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Mairia Cahill: 'I cut off oxygen to orchestrated online campaign'


Mairia Cahill

Mairia Cahill

Mairia Cahill

If someone had told me a year ago, never mind when I was 16, that I would one day be elected to Seanad Eireann, I would never have believed it.

Nor would anyone who knew me at some of the roughest periods of my life, I suspect. For me, it's a powerful reminder that life carries both negatives and positives. I've lived mine, warts and all.

I am proud to serve as a Senator, and I am looking forward to being able to raise the issues which are important to me, such as youth activation and employment, social enterprise and community development, and those which I also care deeply about - domestic violence and the issue which ultimately brought me here - sexual abuse.

Abuse permeates society, and destroys lives. I want people to know that abuse does not mean that you cannot rebuild your life, and I hope that I can be a good advocate for all of those people who have been at the receiving end of this terrible experience.

There are many things I wish I had done differently in my life after my abuse began.

Not disclosing earlier. Not going to the police long before I did. Not self-harming for a period at a time when I felt bad about myself. Not trying to kill myself.

Not repeatedly beating myself up every time I made a stupid decision. Not being frustrated with others when really I was frustrated with myself. And joining Sinn Fein, and later the Republican Network for Unity (RNU).

For me, it's all interlinked. For others, that may be hard to understand. But there are many republicans who will understand how easy it is to move towards those political organisations, and the isolation felt once you are outside the large dysfunctional republican 'family'.

Some are proud of their involvement, some are not. I fall into the latter category, I take responsibility for my involvement in both and, as I have stated, I regret it.

West Belfast is an area with great people, for the most part, and I'm proud of some of the innovative community projects I've been involved in. But it has serious problems also.

One of those was a policing vacuum and a mistrust for the police. I've seen different actions over the years, which haven't made me their biggest fan in the past.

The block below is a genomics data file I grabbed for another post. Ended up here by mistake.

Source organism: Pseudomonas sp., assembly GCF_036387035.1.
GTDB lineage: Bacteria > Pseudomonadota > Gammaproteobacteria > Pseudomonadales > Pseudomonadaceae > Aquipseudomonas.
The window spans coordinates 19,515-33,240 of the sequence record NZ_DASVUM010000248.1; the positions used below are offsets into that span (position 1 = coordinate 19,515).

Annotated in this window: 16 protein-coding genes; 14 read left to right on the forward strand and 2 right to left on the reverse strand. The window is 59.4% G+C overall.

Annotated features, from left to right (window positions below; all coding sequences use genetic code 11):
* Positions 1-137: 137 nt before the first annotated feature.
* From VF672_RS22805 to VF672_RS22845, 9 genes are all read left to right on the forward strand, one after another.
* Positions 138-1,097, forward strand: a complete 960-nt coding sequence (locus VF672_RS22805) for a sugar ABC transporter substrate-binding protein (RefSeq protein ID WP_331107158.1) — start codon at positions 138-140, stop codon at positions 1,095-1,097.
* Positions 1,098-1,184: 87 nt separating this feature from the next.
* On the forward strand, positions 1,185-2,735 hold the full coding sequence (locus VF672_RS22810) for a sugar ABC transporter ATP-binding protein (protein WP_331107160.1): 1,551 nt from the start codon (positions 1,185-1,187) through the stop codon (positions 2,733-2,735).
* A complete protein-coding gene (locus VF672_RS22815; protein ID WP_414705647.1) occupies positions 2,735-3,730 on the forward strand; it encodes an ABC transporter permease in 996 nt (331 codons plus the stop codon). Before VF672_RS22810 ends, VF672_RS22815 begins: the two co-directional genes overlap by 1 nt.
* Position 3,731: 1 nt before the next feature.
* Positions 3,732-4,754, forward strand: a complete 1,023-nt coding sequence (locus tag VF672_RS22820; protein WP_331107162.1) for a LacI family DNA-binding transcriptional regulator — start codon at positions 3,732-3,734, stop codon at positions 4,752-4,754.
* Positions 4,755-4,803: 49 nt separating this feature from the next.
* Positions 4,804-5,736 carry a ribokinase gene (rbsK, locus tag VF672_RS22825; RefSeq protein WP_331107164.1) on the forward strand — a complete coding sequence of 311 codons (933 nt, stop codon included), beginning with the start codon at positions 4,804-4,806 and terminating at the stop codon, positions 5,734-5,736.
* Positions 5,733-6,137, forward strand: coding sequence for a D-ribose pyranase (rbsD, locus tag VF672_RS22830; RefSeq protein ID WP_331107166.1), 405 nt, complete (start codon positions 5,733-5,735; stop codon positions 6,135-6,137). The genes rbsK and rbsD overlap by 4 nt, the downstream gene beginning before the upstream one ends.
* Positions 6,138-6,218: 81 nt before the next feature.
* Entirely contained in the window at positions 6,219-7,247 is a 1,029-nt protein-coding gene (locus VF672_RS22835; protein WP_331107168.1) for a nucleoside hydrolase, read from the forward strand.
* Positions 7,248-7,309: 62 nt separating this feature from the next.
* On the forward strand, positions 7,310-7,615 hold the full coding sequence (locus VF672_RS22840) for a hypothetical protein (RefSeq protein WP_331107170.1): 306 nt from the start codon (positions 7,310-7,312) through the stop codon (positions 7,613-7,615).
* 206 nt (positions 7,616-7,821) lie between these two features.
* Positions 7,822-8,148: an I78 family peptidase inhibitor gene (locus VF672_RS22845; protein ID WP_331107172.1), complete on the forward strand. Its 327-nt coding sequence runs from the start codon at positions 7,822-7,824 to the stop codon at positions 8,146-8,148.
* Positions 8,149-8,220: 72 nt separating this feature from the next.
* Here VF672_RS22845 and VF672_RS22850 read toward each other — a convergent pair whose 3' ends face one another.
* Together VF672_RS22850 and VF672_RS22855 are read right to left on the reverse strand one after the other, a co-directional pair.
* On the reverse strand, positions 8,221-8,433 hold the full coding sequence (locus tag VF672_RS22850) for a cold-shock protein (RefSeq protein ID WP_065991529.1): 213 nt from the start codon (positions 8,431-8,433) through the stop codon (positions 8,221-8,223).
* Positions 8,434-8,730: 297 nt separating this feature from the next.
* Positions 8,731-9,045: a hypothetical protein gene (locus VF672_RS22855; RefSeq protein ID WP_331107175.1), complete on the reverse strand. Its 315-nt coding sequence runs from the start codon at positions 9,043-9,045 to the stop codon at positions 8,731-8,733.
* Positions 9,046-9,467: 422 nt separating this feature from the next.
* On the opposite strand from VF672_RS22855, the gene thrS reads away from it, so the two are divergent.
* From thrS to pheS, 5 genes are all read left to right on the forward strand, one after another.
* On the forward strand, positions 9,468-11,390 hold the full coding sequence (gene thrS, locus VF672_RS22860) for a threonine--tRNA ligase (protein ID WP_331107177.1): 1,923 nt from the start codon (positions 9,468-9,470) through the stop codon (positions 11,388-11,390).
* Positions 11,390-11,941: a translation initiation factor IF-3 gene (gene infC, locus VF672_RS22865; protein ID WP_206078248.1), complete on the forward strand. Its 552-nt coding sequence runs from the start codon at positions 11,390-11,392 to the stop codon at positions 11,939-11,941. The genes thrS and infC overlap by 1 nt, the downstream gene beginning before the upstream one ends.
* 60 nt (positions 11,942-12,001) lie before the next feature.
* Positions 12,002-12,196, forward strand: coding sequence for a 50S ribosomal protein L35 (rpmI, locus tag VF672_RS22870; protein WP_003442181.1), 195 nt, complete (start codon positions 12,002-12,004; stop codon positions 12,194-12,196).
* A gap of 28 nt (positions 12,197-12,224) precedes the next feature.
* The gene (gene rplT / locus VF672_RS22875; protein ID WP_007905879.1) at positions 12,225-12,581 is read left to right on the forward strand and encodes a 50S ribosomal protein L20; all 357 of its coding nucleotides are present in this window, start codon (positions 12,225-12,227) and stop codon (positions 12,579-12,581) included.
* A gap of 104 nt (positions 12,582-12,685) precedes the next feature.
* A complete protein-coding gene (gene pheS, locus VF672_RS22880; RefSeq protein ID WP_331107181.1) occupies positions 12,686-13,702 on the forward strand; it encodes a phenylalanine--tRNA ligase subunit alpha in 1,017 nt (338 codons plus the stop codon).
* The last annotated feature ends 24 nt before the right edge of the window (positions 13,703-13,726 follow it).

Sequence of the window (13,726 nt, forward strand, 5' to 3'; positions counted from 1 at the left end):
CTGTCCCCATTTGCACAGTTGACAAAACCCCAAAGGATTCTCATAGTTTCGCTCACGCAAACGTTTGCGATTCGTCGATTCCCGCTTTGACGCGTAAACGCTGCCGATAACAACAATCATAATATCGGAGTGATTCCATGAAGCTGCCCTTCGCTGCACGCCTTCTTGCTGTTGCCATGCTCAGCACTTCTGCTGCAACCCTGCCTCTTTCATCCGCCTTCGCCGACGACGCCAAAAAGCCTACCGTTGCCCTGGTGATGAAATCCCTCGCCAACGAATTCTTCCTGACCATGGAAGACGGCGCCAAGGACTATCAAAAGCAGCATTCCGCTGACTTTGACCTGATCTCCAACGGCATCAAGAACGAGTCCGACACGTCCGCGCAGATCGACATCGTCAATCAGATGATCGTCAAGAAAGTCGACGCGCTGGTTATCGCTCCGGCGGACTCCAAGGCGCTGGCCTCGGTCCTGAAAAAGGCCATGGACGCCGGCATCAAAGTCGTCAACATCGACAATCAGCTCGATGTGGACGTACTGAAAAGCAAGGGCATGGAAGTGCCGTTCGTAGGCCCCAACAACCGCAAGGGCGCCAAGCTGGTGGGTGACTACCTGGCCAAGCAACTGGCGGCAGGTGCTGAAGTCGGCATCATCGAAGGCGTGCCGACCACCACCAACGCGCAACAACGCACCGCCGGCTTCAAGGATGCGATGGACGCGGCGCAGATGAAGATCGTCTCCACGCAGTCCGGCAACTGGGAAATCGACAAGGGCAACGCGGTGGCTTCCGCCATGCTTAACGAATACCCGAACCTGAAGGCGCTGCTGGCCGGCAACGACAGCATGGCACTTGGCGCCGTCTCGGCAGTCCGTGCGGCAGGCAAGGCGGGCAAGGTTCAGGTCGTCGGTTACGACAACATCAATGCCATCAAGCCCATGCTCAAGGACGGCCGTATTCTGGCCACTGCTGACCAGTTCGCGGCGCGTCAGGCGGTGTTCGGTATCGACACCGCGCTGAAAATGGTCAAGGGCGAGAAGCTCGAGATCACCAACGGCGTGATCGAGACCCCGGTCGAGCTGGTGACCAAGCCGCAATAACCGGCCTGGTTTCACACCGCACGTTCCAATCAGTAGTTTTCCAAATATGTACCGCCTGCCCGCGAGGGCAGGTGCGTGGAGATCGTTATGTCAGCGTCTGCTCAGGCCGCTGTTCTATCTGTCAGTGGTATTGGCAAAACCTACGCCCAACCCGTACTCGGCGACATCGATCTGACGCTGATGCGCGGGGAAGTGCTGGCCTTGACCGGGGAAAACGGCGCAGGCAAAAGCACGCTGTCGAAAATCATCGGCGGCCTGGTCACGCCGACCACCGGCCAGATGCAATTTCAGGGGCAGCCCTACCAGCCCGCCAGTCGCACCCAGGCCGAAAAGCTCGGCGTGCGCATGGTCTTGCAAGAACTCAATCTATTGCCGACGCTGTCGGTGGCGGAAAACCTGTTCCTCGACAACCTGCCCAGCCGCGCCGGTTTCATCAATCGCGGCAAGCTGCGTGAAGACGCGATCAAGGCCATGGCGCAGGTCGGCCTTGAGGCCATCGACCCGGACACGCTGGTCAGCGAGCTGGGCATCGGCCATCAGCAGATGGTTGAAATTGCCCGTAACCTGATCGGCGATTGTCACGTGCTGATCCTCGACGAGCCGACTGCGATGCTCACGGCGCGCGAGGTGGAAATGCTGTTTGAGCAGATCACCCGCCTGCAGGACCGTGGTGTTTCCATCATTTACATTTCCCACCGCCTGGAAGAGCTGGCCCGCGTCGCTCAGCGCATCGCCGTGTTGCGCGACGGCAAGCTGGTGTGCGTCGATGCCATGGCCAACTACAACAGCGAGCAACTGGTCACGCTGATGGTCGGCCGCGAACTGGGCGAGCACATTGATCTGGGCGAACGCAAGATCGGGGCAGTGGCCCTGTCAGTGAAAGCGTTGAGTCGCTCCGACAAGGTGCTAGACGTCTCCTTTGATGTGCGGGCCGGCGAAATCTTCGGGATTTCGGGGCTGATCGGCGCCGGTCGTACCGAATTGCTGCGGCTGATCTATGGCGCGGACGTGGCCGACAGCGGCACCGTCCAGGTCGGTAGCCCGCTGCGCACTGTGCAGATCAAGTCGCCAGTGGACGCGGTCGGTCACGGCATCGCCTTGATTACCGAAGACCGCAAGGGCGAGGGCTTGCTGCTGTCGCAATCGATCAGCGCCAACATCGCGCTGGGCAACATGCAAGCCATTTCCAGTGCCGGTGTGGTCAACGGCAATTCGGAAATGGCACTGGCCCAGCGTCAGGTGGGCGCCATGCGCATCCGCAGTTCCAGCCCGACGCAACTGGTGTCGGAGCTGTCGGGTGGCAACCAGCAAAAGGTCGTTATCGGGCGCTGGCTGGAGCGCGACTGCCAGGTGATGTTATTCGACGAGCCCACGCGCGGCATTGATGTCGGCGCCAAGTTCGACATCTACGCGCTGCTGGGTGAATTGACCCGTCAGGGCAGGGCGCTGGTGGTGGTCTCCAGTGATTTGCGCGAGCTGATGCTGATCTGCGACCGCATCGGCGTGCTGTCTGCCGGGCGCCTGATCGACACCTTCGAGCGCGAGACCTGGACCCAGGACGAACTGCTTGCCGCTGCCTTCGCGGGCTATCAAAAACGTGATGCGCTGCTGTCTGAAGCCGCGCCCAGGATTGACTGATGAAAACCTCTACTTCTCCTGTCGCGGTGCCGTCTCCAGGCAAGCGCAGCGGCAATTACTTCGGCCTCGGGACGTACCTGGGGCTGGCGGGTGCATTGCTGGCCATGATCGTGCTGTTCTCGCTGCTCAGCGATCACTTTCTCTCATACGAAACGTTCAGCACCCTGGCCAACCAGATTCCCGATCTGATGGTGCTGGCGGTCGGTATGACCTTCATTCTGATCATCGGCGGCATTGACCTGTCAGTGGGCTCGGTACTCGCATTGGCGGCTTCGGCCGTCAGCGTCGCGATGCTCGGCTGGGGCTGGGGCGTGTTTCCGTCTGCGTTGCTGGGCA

Unacceptable actions have been carried out on all sides, particularly by illegal armed groups. However, I am not anti-policing - I just expect that the very best service of policing is delivered to the community the police are supposed to serve and protect.

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And, I believe, it has come a long way from where it was. I also believe that the community has come a long way from where it was. We all have, myself included. And I am not opposed to the PSNI or the gardai, despite what my past associations look like. I support both.

I spent four long years in a protracted court case about my abuse. I have worked with both the PSNI and the garda over the last year in particular on issues of child protection, and have encouraged other victims to report their abuse.

As I have stated before, I am pro-peace. The only way in which the problems of the North will ever be solved is that every disaffected person is engaged and feels ownership in the process, and that the violence which has blighted the lives of many families stops.

There were many positive aspects of my campaign, such as meeting TDs and senators, talking to Rape Crisis Centres about how I could help, and interacting with those who have supported me.

However, there were negatives also. Those negatives overshadowed the very important issues above, which I wanted to help with by giving them prominence during the campaign. Instead, one issue in my past gained prominence in the final stages.

Now, I want to look to the future, and be judged on my record in the next few months ahead, doing the best that I can in the Seanad.

It's hard to keep me quiet most times, believe me, but a number of things happened in the last two weeks which were factors in my decision not to partake in two by-election debates, or in subsequent media interviews.

Firstly, I became aware of a widespread campaign. A number of politicians told me they had been on the receiving end of pressure (a nice way of putting it) from various quarters.

But the strong legal advice and from Labour was not to engage with this campaign. I took that advice.

Another factor was the sheer exhaustion brought on by a recently diagnosed condition. I burned out, got a few days rest, and got back on board. I was also reluctant to give oxygen to what amounted to a clearly orchestrated online campaign.

I want to thank every single person who has supported me, for believing me, for realising that the person that I once was is not who I am today, and for putting their faith in me. There were also people who kept me strong - thank you.

Additionally, thank you to Joan Burton and Alan Kelly, to my director of elections Joe Costello, to all of the Labour staff and activists, it means a lot.

Also to An Taoiseach Enda Kenny, Regina Doherty and Fine Gael, and the many well-wishers across the political spectrum, go raibh mile maith agaibh. And most importantly to my daughter, who changed my life when she came along.

If there is one lesson to be learned from all of this, it's that when people start believing in themselves, others do also.

I hope that by the end of my term in the Seanad, I will have proven that I have made a positive contribution.

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